And amid the pandemic lockdown, the government ramped up its efforts further. Following on the heels of a Spanish program where women can speak the code words “mask 19” in pharmacies to indicate they have suffered domestic abuse, the French government announced that French women should utilize their local pharmacies for similar reporting.

The French government will also open around 20 pop-up counseling centers in stores across Paris and in the northern city of Lille, where women can drop in while shopping. It has designated 1 million euros to help domestic abuse organizations, and said it will pay for up to 20,000 hotel rooms for victims.

But the measures haven’t gone far enough, say campaigners. In 2018, France’s High Council for Gender Equality said that 11,000 additional places in shelters were in fact needed, and rights groups say that at least 500 million euros must be dedicated to the cause.

Many anti-domestic abuse groups say too often, it’s the woman who must change her daily life to accommodate her abuser, and not the other way around. The Observatory for Violence Against Women for the Seine-Saint-Denis region, just outside Paris, announced at the end of March that it would work with a local tribunal to finance hotel rooms during the lockdown period – not for female victims, but for their violent offenders.

“When women leave for a hotel, often with their children, they don’t have their beds, their toys, they can’t cook. It’s unbearable,” says Ernestine Ronai, the director of the Observatory for Violence Against Women for the Seine-Saint-Denis region. “The violent man is the one who absolutely needs to leave.”

Campaigners also say that the French justice system favors offenders instead of victims of abuse. A November 2019 report by weekly Le Journal du Dimanche showed that officials did not follow through on domestic violence complaints 80% of the time.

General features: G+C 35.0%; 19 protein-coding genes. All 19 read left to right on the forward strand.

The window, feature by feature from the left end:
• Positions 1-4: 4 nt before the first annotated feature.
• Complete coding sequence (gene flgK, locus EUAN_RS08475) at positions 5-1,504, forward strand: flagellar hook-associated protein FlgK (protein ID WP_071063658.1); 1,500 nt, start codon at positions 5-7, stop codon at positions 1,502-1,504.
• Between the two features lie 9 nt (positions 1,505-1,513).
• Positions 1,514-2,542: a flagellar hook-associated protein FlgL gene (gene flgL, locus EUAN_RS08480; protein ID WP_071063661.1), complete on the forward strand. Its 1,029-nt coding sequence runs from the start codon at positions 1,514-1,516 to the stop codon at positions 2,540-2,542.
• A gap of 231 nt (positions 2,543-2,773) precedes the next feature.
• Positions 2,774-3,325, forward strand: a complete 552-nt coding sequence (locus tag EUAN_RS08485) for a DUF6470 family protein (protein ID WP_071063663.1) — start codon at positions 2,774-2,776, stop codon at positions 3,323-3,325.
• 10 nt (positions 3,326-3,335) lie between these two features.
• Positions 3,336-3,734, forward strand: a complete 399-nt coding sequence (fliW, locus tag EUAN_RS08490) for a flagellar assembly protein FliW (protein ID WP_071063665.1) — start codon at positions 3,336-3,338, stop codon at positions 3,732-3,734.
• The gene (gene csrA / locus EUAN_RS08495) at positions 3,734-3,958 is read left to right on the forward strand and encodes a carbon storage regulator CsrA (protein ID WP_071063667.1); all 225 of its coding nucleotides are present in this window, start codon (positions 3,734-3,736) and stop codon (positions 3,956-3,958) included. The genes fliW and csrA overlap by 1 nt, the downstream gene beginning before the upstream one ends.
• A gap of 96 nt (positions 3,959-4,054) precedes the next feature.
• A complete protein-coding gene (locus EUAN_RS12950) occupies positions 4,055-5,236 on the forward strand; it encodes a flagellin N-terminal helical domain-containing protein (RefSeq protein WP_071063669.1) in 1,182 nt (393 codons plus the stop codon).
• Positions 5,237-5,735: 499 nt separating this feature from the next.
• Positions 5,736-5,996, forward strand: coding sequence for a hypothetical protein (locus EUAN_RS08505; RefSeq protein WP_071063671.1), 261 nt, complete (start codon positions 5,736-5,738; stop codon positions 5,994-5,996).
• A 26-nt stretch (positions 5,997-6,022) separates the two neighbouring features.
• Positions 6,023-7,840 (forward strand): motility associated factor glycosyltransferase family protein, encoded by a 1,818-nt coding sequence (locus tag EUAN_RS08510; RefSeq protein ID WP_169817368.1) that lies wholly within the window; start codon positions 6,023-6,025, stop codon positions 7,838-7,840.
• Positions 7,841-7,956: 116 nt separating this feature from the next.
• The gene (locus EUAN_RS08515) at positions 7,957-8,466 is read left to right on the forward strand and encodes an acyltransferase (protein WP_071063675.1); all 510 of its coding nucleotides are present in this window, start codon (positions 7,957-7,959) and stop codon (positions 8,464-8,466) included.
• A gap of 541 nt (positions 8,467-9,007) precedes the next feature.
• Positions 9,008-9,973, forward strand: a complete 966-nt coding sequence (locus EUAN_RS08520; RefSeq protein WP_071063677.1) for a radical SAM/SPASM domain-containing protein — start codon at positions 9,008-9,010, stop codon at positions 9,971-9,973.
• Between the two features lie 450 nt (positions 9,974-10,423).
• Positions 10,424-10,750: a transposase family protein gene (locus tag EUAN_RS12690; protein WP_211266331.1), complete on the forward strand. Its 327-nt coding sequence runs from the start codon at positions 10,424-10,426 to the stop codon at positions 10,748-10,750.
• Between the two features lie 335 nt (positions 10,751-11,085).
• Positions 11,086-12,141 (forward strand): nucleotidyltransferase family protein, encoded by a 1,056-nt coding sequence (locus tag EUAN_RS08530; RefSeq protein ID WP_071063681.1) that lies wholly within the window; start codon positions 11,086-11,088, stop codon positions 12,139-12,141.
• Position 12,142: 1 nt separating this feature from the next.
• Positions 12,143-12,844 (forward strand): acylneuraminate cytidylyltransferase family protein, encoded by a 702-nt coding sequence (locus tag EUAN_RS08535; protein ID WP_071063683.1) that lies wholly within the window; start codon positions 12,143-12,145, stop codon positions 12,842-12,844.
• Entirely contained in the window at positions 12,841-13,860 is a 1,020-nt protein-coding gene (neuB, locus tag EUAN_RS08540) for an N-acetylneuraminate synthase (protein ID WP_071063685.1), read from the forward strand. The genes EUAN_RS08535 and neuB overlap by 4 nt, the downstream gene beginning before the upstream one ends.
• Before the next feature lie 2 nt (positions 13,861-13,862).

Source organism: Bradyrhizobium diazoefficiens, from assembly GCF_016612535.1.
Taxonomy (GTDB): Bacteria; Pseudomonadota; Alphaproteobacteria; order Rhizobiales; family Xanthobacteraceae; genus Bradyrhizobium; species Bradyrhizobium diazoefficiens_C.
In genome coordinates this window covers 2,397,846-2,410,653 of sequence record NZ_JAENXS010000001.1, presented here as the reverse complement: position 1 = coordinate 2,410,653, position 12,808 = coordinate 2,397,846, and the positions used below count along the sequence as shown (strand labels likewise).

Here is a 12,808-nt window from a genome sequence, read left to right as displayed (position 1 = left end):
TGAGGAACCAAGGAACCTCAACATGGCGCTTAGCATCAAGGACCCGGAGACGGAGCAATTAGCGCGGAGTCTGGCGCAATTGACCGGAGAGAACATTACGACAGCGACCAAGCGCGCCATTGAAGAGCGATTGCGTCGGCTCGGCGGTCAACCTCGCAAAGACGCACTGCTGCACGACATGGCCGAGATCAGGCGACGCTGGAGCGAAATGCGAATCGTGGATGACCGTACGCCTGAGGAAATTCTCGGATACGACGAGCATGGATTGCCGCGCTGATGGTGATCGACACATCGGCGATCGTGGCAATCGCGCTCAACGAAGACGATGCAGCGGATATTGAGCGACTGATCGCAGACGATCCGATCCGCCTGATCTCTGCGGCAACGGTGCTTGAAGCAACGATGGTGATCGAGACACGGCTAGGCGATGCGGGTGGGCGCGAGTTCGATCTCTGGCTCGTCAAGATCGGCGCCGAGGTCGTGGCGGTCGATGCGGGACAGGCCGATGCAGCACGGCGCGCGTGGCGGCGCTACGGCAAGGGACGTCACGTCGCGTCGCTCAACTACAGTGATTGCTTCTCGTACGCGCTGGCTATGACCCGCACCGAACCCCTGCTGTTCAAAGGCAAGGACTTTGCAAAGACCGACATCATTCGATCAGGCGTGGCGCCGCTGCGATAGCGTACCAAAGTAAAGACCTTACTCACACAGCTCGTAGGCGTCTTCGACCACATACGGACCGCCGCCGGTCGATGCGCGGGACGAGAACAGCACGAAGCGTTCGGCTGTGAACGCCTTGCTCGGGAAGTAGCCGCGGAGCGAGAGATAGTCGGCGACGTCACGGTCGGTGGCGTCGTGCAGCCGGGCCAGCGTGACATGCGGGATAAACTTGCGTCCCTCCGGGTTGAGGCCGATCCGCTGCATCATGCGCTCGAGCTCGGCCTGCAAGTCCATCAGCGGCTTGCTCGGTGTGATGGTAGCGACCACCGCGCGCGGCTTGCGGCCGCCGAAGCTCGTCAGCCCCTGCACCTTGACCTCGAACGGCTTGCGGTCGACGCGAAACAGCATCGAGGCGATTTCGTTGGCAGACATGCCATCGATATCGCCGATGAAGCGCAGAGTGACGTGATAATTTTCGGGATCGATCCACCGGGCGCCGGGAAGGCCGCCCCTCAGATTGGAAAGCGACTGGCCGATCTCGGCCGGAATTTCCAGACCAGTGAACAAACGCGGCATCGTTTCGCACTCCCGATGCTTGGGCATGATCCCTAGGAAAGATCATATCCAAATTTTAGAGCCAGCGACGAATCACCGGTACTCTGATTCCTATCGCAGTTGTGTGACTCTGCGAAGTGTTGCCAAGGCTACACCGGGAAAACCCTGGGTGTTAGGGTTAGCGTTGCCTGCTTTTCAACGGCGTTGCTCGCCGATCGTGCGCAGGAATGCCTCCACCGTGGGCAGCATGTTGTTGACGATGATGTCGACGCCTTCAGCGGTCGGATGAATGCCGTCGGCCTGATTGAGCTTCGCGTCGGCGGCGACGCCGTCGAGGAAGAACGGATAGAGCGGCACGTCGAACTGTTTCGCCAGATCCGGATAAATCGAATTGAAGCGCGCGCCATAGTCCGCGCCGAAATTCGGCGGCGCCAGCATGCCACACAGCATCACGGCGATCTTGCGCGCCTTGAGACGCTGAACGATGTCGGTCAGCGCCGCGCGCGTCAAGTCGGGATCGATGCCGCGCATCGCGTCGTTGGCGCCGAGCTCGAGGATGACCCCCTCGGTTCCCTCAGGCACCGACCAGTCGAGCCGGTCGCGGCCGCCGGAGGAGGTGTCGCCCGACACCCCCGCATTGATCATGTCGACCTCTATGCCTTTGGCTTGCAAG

Eléonore, a Toulouse-based woman who asked that her last name not be printed, says she was raped by her boyfriend in Paris in September 2016. With the help of friends, she finally reported the incident to police, only to have the situation turned around on her. The officer who took her case pressured Eléonore to sign a main courante, which records an offense but doesn’t take the complaint any further. He convinced her that doing otherwise would have grave consequences for her partner.

“They put the blame on me, saying that my boyfriend was just expressing desire and pleasure to see me,” says Eléonore, whose boyfriend had just returned from a long trip when the event took place. “I wasn’t allowed to have any emotions about it.”

Eléonore tried to take her case to another police station, but despite her efforts the case was never pursued and her boyfriend never received any punishment.

Neighbors and police

As French people are increasingly confined to their homes during lockdown, solidarity between neighbors has taken on greater importance – whether it’s to lend a helping hand or simply wave across an apartment complex. For domestic violence victims, neighbors can save lives.

Kate LeBlanc says she called the police last August when she heard a couple yelling in a neighboring building, in the Paris suburb of Puteaux. Although the police showed up in five minutes, Ms. LeBlanc says she’s not sure if they would be as reactive now, amid the pressures of the current lockdown situation. More police have been tasked to patrol the streets for potential rule-breakers, and answering house calls entails a public health risk.

“I would call the police as quickly now, but I’m not sure what kind of response I would get,” says Ms. LeBlanc. “I could speculate that it wouldn’t be as quick.”

Ms. Mons, of France Victimes, says that even if the police are under “extreme pressure,” victims shouldn’t hesitate to contact them about domestic abuse incidents. France Victimes has trained police forces in how to handle complaints and the official directive is to be especially proactive when it comes to such domestic violence.

France must go further, she says, to dedicate resources and money to help victims – in order to take the burden off the health and social services sectors now and in the future. But she adds that the #MeToo movement, coupled with France’s Grenelle action plan, have better prepared France to handle domestic abuse complaints during the lockdown period, which could potentially last beyond these early days in confinement.

It is news such as this that makes Eléonore, in Toulouse, consider whether she should reopen her rape case. But this time, she says, she would bring a lawsuit against not only the officer who dismissed her case the second time back in 2017, but against the French state.

“In my head, it’s still a possibility but I haven’t made up my mind about it,” says Eléonore. “I do have hope that things have changed since then.”

Editor’s note: As a public service, we’ve removed the paywall for all our coronavirus coverage. It’s free.